Newspaper Page Text
The Wallace Miner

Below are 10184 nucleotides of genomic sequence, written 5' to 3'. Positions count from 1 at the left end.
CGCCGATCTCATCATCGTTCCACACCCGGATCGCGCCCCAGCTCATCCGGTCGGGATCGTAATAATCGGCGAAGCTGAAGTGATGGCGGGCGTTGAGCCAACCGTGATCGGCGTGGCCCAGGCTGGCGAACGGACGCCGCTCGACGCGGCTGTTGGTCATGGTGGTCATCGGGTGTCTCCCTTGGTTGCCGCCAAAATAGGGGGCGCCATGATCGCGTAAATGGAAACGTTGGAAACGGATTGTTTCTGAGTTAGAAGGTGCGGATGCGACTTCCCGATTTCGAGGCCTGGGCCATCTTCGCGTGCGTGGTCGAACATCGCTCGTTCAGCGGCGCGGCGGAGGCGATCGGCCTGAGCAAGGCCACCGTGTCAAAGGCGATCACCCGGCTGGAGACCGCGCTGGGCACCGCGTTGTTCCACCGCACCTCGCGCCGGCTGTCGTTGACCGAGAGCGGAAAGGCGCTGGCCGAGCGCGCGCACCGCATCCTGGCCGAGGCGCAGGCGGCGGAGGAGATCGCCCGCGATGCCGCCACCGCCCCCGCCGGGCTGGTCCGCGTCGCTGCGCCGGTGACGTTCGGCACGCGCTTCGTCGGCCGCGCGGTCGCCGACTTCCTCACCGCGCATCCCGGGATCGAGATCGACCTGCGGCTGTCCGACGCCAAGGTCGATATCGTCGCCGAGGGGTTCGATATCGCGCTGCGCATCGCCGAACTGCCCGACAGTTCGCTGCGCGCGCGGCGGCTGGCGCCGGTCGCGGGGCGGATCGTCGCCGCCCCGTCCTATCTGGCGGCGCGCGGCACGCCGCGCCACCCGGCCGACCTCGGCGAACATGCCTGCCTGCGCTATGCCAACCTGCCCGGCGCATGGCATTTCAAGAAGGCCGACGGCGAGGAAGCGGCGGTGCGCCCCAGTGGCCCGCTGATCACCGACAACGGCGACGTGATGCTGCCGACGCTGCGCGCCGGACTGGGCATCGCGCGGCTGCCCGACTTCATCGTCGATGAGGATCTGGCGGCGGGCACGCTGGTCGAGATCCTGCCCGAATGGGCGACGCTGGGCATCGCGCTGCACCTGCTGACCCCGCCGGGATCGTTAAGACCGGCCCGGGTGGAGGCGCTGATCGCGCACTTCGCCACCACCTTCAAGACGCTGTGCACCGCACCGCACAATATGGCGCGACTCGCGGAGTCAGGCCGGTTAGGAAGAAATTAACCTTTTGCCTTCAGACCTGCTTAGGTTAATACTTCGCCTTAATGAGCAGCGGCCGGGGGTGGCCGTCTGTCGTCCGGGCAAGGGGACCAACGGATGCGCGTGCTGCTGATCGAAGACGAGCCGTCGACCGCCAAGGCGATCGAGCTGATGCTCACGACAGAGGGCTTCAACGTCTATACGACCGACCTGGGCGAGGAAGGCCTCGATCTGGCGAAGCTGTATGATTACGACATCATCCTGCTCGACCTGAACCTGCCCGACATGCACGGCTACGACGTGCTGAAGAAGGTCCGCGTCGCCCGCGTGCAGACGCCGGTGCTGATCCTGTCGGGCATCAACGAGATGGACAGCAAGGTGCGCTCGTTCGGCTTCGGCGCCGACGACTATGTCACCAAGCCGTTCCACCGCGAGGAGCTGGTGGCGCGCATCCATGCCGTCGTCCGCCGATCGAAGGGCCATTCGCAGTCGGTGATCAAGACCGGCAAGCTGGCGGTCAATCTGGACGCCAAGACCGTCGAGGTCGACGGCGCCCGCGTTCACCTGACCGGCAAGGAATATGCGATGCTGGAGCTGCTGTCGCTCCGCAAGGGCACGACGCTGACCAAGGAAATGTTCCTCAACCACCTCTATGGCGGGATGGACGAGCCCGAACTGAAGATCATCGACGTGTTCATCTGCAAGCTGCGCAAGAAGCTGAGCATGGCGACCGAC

Entered at the Postoffice In Wallace, Idaho, as second class Mall Matter. Published Every Thursday by WALLACE PRINTING COMPANY Elks Temple Building t 0 6 Bank Street Wallace. Idaho Editor a. J. DUNN Subscription price, per annum_12.00 Foreign, Canada and all countries in Postal Union, per annum, 2.50 Thursday, February 6, 1919. STATEMENT BY BRADLEY HAS A REASSURING EFFECT. In candidly discussing the affairs of his company for the information of the public, Fred W. Bradley, presi dent of tlie Bunker 11411 & Bu 111 van Mining & Concentrating company, rendered n real service to the people of the Coeur d'Alene district who are dependent upon the operation of the •mines. The sudden drop in the price of lead and the consequent curtail ment of mineral production necessar ily created a feeling of distrust and uncertainty throughout the district. Mr. Bradley evidently realized this situation, and as the executive head of the largest mining and smelting organization, he was Impelled to re lieve the anxiety of the people to the extent of letting them know author itatively the policy of the company during this difficult period of business readjustment. In doing this Mr. Brad ley displayed a splendid spirit of co operation with the community which is dependent upon the ojiertaions of his company. He pointed out that when labor was short during the war, and mining companies found it dlffl cult to maintain production, tlie em ployes of the Bunker Hill did not yield to the attraction of high wages In the shipyards, but remained loyal to the company. The company, therefore, said Mr. Bradley, can do no less than to remain loyal to them at this time when the future 1s uncertain and the question of pro\ Iding employment for labor is a most serious problem. This attitude explains the close relation ship that exists between the people of Kellogg and the (Bunker Hill com pany, for both act In the spirit of common Interest. Mr. Bradley states without qualifi cation that every one of the men who entered the military or naval service during the war who were employed by the Bunker Hill company will be given employment upon their return. In a broader sense the statement by Mr. Bradley regarding tlie i pe ration of the mine and smelter lias had a beneficial effect throughout tlie trlct in allaying apprehension re Raiding further suspension of mining operations. Jf the heads of large in dustrial enterprises would adopt tlie policy of taking the public into their confidence regarding their operations, it would accomplish much toward preventing serious friction between employer and employes and redound to the permanent benefit of both. CAN AMERICAN SOLDIERS SO SOON FORGET? It is impossible for the people at home to believe the reports that Am erican soldiers occupying German territory are mingling with the native population upon the most intimate terms of friendship and respect. v If the unspeakable crimes and outrages committed by German soldiers *on land and the cruel murders and in human conduct of German sailors on the sen, all of which were applauded and approved by the German people at home, are to be forgotten and con doned by our own soldiers before tlie war is formally ended, the great sac rifices of blood and treasure have been In vain. On this subject Tlie Weekly, published by Colonel George Harvey, has this to say: "Weeks ago there were disquiet ing reports of fraternization be tween American troops and Ger man civilians, in the occupied zone along the Rhine. That was at the Christmas season, however, and it was hoped that such im proprieties would be ephemeral. But now we are told that the mis chievous thing Is going on and is Increasing with the result that a certain degree of coolness If not antipathy and mutual distrust is being engendered between the American and French troops. That, if true, is simply mon strous; though, of course, it Is precisely what the Hunnlsh prop agandists have been working to accomplish. "We can not imagine tha^ Am erican soldiers would deliberate ly ly fraternize with the navishers of women and the murderers of Infants. Yet that 1* what they are doing when they enter into so cial relations with the civilian population of Coblenz and other German territory. Those civilians did not do the devil's deeds In France and Belgium, but their sons and brothers did, and they themselves not only condoned but approved and exulted In the in famy. The average German haus frau chuckled when she learned that her husband had bayonetted Belgian babies in their cradles, and gaily decked herself with the trinkets which he stripped from the bodies of the wopien whom he murdered. The Prussian madohen welcomed back to her arms the more eagerly the loyer who could Imnst of having ravished half a dozen maids of France or Flan ders. "It is to be wished that these facts could be kept constantly in the minds of all our soldiers in the army of occupation, to guide them in their conduct toward the whelps of the blond beast. We could wish that every one of them were required to commit to mem ory tile words of William Hohen zollern, then king of Prussia and German emperor, in the early days of the war. These were: " 'Everything must lie put to fire and blood. The throats of men and women, children and the aged, must be cut, and not a tree or a house left standing.' "That was the spirit, that was the purpose, that was the decree, of that sadistic degenerate: vicar ious, perhaps, but none the less personally culpable. And that was and is the spirit pervading the (people who have been taught to regard him as tile direct vice gerent, of God upon earth. "Let our officers see to it that there Is no more of this Indecent fraternization between clean and brave Americans and the foul beasts of Prussia." ADJUTANT GENERAL MOODY AS A DUCK HUNTER. With much heat and indignation the Hon. C S. Moody denied the charges implied in the governor's re quest that tlie legislature investigate certain Irregularities in the adjutant general's office during his incumbency, He had evidently cooled off consider ably two days later when he deposit ed $2R4.S0 with the state treasurer covering his expenses to Washington which he had wrongfully drawn, having filed a claim for the same against the federal government. On the same day a check was also eeived by the state treasurer from ex Governor Alexander, being a refund of the price of a flag generously pre sented to the governor by tlie adju tnnt general, paying for the same out been unearthed before the committee of funds belonging to the state In custody. Another has "irregular" expense lias even started the formal invest! dls-iSatlon, and it came to light in an un usual way. it seems that the Hon. C. IS. Moody is a lover of outdoor life and Is an occasional contributor to scribes in a somewhat facetious style a duck hunting trip to Roberts, u sta well known magazine bearing that name. The current issue of that mag azine contains an article by the late adjutant general in which he de-j tlon on the Short Line in Jefferson county, the chief feature of which ap pears to have l>een the concealment of a couple of bottles of boose in a palr of gum boots, literally "bootleg" bonze, and ids deep disappointment at finding the bottles broken when the restorative qualities of the liquor were required. The Statesman reproduces this imi't of the story as published in the magazine, and in a parallel col umn gives the items of expense charged against the state by Adjutant General Moody on the dates corres ponding to the duck hunting trip. His railroad fare to and from Roberts, his hotel bills. Pullman fare, meals, etc., are all duly charged and allowed, footing up a total expense to the state of $>53.76 for this little outing by the adjutant general. Let the investigation proceed. some system REGULATION OF PACKING BUSI NESS A NECESSITY. The experience -of the government in the control of railroads and other large enterprises built up by private enterprise is not encouraging to its embarkation into the meat packing business, although it is evident that of strict government regulation should be adopted. Through the lack of such government regula tion the packers have built gigantic organizations which not only virtual control the meat business, but are equally powerful in monopolizing the supply of other foodstuffs, some restraint is placed operations, the time will Unless upon their come when the price* of practically all foodstuffs will be arbitrarily fixed by them, competition will be a thing of the past and the independent butcher grocer will be forced out of business, or become merely the medium/or the distribution of the products of the big packers. It is not necessary for the government to take over the packing business to prevent this condition, Through the interstate commerce commission many abuses practiced by the railroads were effectually stopped. jand when the railroads are returned to private control there is no doubt that the government will exercise a much closer supervision over them than ever before. What has been done by the government in protecting the public from the oppression of the railroads can be done in dealing with The conspicuous part being taken by Senator Borah in dealing w ith the the packers. packers recalls that he is not the first Idaho senator to Incur the enmity of the powerful packing interests, late Senator Heybum, author of the pure food law, had to light the pack ers every step as the measure The pro gressed through congress, and he was repeatedly warned that he could never secure its jxissage, so powerful was the opposition working through the packing Interests. But opposition was the life blood of Senator Heybum. He fought the packers to a finish, and through his indomitable efforts the pure food bill finally passed both houses of congress. When President Roosevelt signed the measure he handed the pen he had used in affix ing his name to Senator Heybum, congratulated him on his splendid achievement and pronounced the pure food law the most beneficial law en acted by congress in twenty years. BILL TO MAKE PUBLIC OWNER SHIP EASY, Senate bill No. 2(5, by Nelson, won id simplify the method by which incor porated cities, towns and villages may take over privately owned water works and electric light plants, fact, the process Is made In so simple that its provisions suggest the handi work of the nonpartisan league. With out notice and without a showing of necessity to justify their action be yond the mere sttaement that "it Is necessary for the best interests of the city," the mayor and council may re-'proceed to acquire such property. Up [on the passage of a resolution setting forth this purpose, the legal represen tative of the city shall be authorized to apply to the district court of the [county in which the city is located r No appeal can be taken from this action by the ... . amount of the award bv the commits e comm is sioners is permissible, but this does an order condemning the property and the appointment of a commission to appraise the same. court, not prevent the city from proceeding to take possession of the property. erty, but for the purpose of voting [bonds to pay the amount awarded the WRhin ten days after these proceed Ings a special election must be called, not to ratify the action of the mayor and council in taking over the prop owners of the property condemned, which must require the vote of two thirds of the qualified taxpayers. electors, not Having taken over tlie plant, the mayor and council are au- j thorized to enlarge and improve the same as occasion requires, and for this i purpose they are to be provided with what might be termed "blanket bonds" to be issued in amounts fixed by ordinance, the same having been voted at the election mentioned or at j pec la 1 one railed for the j a purpose, made for ownership as a whole Numerous provisions are carrying out the public program, and the bill seems designed to appeal to all citi zens except that comparatively un important class which pays the taxes. GREAT NEWSPAPER MAN PASSES AWAY In the death of Henry L. Pittock, controlling owner of the Portland Oregonian, a remarkable career came to an end. Crossing the plains in 1S58 at the age of 16, he obtained em ployment in the primitive often of the Weekly Oregonian at a time when Portland could boast of no more than 700 people. In 1861 he became pro prietor of the paper through the in ablHty of the former owner to pay the Oregonian of today, for from that date it took on the character and high. aceumulated wages due him. That really marked the beginning of the v bosf , ideals of Henry L. Pittock guiding hand controlled It until the (lay of his death. Almost coincident with his ownership of the paper the threatening clouds of civil war brote into a conflict, and although far rc moved from the scene of the tremend struggle, the Oregonian at once' became a powerful factor in support of the government and in combatting the poison of secession on the Pacific coast. loyalty Its uncompromising land unwavering courage in combat-j j ting enemies oC the government in ever been the the of all , war and peace have conspicuous Oregonian, the embodiment characteristics of those sterling qualities of the man who shaped its destiny from a strug j gling weekly until it became the 1 greatest dally on the Pacific coast. He came to Oregon when the entire northwest was a vast wilderness and he lived to see the full realization of his dreams of future greatness, and it is perhaps not too much to say that I to Henry L. Plttock more than to any l other single factor is due the credit for bringing it about. NO NEED FOR PERMANENT COUNCILS OF DEFENSE. A bill has been introduced in the legislature providing for the estab lishment of a permanent state coun cil of defense together with subordin ate county councils, and appropriating $50,000 for the support of the same during the next two years. It is not believed that this measure will find sufficient support to secure its pass age, for it is difficult to see any ne cessity for such an organization that would justify such an expenditure. The councils of defense performed a useful service during the war, but thpir work pertained exclusively to ended with the war. The members ended wit hthe war. The members served without pay, although there was probably provision mode for maintaining an office at state head rise in which similar service is re quired, the patriotic spirit of the peo pie of Idaho can be relied upon to meet it promptly and effectively' The absence of any apparent necessity for maintaining the councils of defense gives this bill with its liberal appro priation the appearance of a scheme devised by some genius who has an aversion to real work, and who hopes to provide a place on the state pay roll. BOLSHEVIK MOTTO. (Engineering and Mining Journal) There Is nothing vague or incom prehensible about bolshevism as it is expl&lned in. I he New Europe by M. Rostovtzev, who says a group of agi tator8 ' allnost microscopically small in beginning, as compared with the whole population of that great raised themselves to Power by the promulgation of a watchword "f wonderful simplicity. It was as >»■'" - »■'»< '»« M. stolen"—-and to be oerfect for its nnr p r 11 118 pur poge8 R needed only tlle addition that was promptly made—"Kill those who ' * The result in Russia as M auBom, as -''. country, resist." Rostovtzev says, has been what might be expected. < iiil liberty, he writes |-has been trampled on; there is no trace of personal freedom; unrestrain and bureaucracy reign Russia produces nothing an(1 live® with difficulty on what P d tyranny supreme. was (accumulated formerly, on the remains of its material and spiritual capital The result Is famine, cold, and cruel death, hovering over every man and waiting him at every crossroad." TRADE BARRIERS AND LABOR. (Joplin Trade Unionist) American laboring men will oppose any plan that brings the conditions under which they labor to the level of the A'siatlc, the .Mexican the tollers of East India and Argen peon, and tltia, where workmen are compelled to work for 20, 30 and 40 cents per day. President Wilson's plan to "sweep away all trade barriers between all nations of the world" means that the products of these countries shall be admitted Into America free of all Im port duty. Congress will never ratify such an agreement and we don't be lieve that this third point outlined in Mr. Wilson's "14 points" will be nc jceptable or beneficial to America or lts working people. American working men must meet this problem within the next few years and should begin to investigate for themselves. WE WANT NO HELP. (The Weekly) Mr. Taft rightly thinks that some of the new European states will need the protection of the greater powers, just Cuba needed ours. But we alone protect Cuba. We have been doing both while Cuba was a Spanish province and since it became an au tonomous republic, for more than a 'hundred years. We have been doing alone. We have repeatedly nnd most emphatically refused to admit any European powers to partnership the protectorate. Now, on the same wise principle, if any new European stpte needs protection, let it be pro tected by some European powers, without dragooning ns Into j partnership In the Job. power or The Open Boat. (Cecelia F. Smith, in Punch) "When this here war is done," says Dan, "and all the tightin' through, There's some'!! l«al with Fritz again as they was used to do; But not me," says Dan, the sailor man, "not me," says he: "Lord knows, It's nii«py in an open boat on winter nights at sea." I 'When the last battle's lost an' won, an won or lost the game, There's sorneil think no 'arm to drink with squareheads just the same; But not me," says Daji, the sailor man, "an' if you ask me why— Lord knows It's thirsty in an open boat when the water-breaker's dry." "\Vlhen all the bloomin' mines Is swep' am' ships are sunk no more, There's 'soma'll set (them down to eat with Germans as before; But not me," says Dan, the sailor man, "not for me, for one— Lord knows It's hungry in an open boat when the last biscuit's done." , "When peace is signed and treaties made an' trade begins again. There's some'll shake a German hand an' never see the stain; But not me," says Dan, the sailor man, "not for me, as God's on high— Lord knows it's bitter in an open boat to see your shipmates die." Future is Bright for Mining and Oil * l . • HlQllSlI lCS (Denver Mining Record) Never in history has the future the mining and oil industries appeared The west so bright as H does today . has found itself so far as its ability to speed up production of metals and oil is concerned. In the face of great obstacles, mining men and oil devel opers of the Rocky mountain country have shown a waiting world that all that is necessary to produce increased amounts of oil and metals is to speed up development in the fields. The great war has wrought many and changes in our economic, social political outlook. This world has suf f ered from a vast destruction of ma terial we alth. From history we learn t)lat wars bave invariably been fol iowed by IH?riods 0 f intense activity. xhere is a vast reconstruction work to be done in those nations whlch eu fered the brunt ot the war Produc-i ti(in stimulated „ mm i v J H , » . lU4 . ,, ., t 4l , has been truthfully said that the al Ues floated to vtotorv on _ wav „ of oil ,■ f Conservation of oil during the war • . , period was necessary in order to pro vi de the fighting forces with this ne cessary power. Now that the war is at an end> the peace demands for 0 „ wil) probably be grea , ter than were th( , war demands . Europe's shelves are empty of the products of the mines. Vast' tonnages o1 <,01>|K>r ' lead ' zlnc and otll er metals T*" ** f ° r reconstruc < 1 ° n pur ' T" The mineS of North America wU1 be made t0 respond to their ut ' most just as soon as conditions are righted and the commenced. work of rebuilding The gold and silver mines seem slated for a long period of intense prosperity. The world demands more gold and silver to back up the great bonded indebtedness of the nations. Immense stocks of silver in the Unit-[and ad States are being rapidly depleted to satisfy the demands of Asia and the world at large. This spring will many old-time gold and silver proper ties again on the producing list, with the plentiful supply of labor and 1 of supplies, mining see, and RESULT OF HOOVERIZING. (Minneapolis Journal) Many Americans were not convinc ed that our food restrictions added much to the provisions sent abroad. But the official figures show that, while we had nominally available for export last year but 20,000,000 bushels of wheat, we actually shipped 211, 000,000 bushels, and would have ship ped more had the ships been avail able. The difference—190,000,000 bushels—is the measure of our tional self-denial on wheat bread. na UNFAIR TO BERGER. (Anaconda Standard) If the senate ran make a boon panion of Follette, Berger sees reason why anybody should cal! the police when he attempts to break into the house. eom no Glad I met you. change quarters.—Exchange. Dobbs—My landlord ordered me out because 1 can't pay my rent. Hobbs— Bo has mine. Let's companies producing precious metals of!" 111 "* ain be operating with pre-war | profits as their reward. I There is no field of investments that ' offers greater possibilities for tlie small investor than do shares of go ing mining and oil enterprises, buyer of stock in these companies can ■select the long-chance shares or he con select shares that The speculatlve combine the degree of safety required by the most conservative, stocks are speculative, but these ven tures afford wonderful chances for great profits. As a matter of fact, successful mine or an oil well can make money faster than any other en 1 terprise. Of course there is always ! chance of losing in speculative enter Prospect r , P . riSeS ' b f th ®. man wh ® la takin « Cha " Ce , f ° r blg ® peCUla * lve pT ° fltS f-1" 1 ' « ,urs ®- take a chance on ° SS ' Higher prlced share8 P»y lng dividends are not speculative as are * h « '» ventures. 1 here are seasoned mining stocks and I .. o . , on . 011 atocks th at pay 20 per cent and higher on the investment and have , , . been doing this year In and year out. Of course it requires mote money buy the higher class dividend-paying mining and oil share®, but there great satisfaction in having some of these dividend payers in one's strong box. There is also great satisfaction a prospect stock and I j n selecting in sticking with it until it pays regu ] ar dividends. We must never forget 'that every mine was once a prospect | and that all oil producing acreage was once wildcat territory. There has been a vast improvement j n s t oc g offers In mining and oil •tures during the past few years. Pub Ucity and education are big factors in this bettered condition and It is safe to say that tl\e . who fleeced the public through the ' sale ven old-time promoter of worthless so-called mining oil shares will find little or n<> j demand for his wares among rated mining and oil sotek buyers of ing and oil stocks to be had that it into the trap of the unscrupulous pro moter of worthless the edn today. There are so many good min seems strange that anyone should fall COLONEL ROOSEVELT. (Leonard G, Foster, Cleveland) A star has vanished, whose pure spirit light Shed o'er tlie earth a halo of delight, Imbued with wisdom, his progressive * mind Perceived the truth and gave it to mankind; The torch of reason burned within his heart For all the world to share a kindred part; A master mind in thought and word and deed— Truth, love and justice was his daily creed; He fought unceasingly with all his might Till all the world (in blood) upheld the right; He passed from earth with freedom's flag unfurled For love and joy and peace around the world! Charity consists of gifts. Probably that Is why a girl thinks it charitable to give her rival's nge away.